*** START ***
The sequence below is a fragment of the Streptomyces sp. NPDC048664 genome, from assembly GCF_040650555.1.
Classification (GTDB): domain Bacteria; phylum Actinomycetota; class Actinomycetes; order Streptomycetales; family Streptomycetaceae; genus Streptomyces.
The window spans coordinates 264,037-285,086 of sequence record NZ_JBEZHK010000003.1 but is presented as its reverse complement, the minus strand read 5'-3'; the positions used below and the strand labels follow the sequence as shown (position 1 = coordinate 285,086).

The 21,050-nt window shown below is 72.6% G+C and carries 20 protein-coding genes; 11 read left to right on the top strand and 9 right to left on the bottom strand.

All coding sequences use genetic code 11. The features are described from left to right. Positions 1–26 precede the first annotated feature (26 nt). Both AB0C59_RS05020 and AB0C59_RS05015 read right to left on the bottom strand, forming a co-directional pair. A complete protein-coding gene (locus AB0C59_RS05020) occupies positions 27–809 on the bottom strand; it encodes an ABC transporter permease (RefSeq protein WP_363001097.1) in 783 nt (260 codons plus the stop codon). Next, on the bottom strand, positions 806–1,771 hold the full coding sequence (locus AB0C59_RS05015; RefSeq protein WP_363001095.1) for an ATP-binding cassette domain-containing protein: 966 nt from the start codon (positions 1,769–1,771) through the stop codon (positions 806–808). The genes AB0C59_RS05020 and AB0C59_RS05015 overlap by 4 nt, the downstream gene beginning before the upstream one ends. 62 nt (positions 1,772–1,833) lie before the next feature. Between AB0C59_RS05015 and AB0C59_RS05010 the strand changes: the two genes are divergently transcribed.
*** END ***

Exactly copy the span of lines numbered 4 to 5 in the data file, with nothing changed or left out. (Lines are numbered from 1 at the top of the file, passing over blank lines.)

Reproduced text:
The 21,050-nt window shown below is 72.6% G+C and carries 20 protein-coding genes; 11 read left to right on the top strand and 9 right to left on the bottom strand.

All coding sequences use genetic code 11. The features are described from left to right. Positions 1–26 precede the first annotated feature (26 nt). Both AB0C59_RS05020 and AB0C59_RS05015 read right to left on the bottom strand, forming a co-directional pair. A complete protein-coding gene (locus AB0C59_RS05020) occupies positions 27–809 on the bottom strand; it encodes an ABC transporter permease (RefSeq protein WP_363001097.1) in 783 nt (260 codons plus the stop codon). Next, on the bottom strand, positions 806–1,771 hold the full coding sequence (locus AB0C59_RS05015; RefSeq protein WP_363001095.1) for an ATP-binding cassette domain-containing protein: 966 nt from the start codon (positions 1,769–1,771) through the stop codon (positions 806–808). The genes AB0C59_RS05020 and AB0C59_RS05015 overlap by 4 nt, the downstream gene beginning before the upstream one ends. 62 nt (positions 1,772–1,833) lie before the next feature. Between AB0C59_RS05015 and AB0C59_RS05010 the strand changes: the two genes are divergently transcribed.